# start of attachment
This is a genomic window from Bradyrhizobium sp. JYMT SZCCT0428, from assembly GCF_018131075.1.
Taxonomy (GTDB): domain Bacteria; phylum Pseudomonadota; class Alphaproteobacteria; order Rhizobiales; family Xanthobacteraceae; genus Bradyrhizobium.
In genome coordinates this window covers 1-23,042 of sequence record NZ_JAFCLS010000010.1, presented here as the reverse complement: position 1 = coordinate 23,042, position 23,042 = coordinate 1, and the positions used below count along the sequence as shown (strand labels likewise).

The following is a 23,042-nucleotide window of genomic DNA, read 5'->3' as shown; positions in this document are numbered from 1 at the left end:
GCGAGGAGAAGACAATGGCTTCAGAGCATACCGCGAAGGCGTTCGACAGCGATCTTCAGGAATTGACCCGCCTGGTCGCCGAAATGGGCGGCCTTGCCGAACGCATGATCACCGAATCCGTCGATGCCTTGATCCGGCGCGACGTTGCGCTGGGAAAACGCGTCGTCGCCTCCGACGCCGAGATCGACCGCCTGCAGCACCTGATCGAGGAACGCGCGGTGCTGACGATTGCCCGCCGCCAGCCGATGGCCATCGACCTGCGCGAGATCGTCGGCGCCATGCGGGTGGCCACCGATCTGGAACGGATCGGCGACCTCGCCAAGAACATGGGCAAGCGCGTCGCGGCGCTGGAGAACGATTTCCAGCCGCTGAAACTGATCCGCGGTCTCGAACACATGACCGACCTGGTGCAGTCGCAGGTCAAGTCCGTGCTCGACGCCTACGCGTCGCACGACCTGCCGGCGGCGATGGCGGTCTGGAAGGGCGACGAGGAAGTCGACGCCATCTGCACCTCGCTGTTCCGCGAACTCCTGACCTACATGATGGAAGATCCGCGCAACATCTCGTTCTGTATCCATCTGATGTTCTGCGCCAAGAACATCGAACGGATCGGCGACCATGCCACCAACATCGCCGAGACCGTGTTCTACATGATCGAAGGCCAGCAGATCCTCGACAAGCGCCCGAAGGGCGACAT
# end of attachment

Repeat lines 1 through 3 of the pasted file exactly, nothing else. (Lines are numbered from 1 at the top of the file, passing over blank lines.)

This is a genomic window from Bradyrhizobium sp. JYMT SZCCT0428, from assembly GCF_018131075.1.
Taxonomy (GTDB): domain Bacteria; phylum Pseudomonadota; class Alphaproteobacteria; order Rhizobiales; family Xanthobacteraceae; genus Bradyrhizobium.
In genome coordinates this window covers 1-23,042 of sequence record NZ_JAFCLS010000010.1, presented here as the reverse complement: position 1 = coordinate 23,042, position 23,042 = coordinate 1, and the positions used below count along the sequence as shown (strand labels likewise).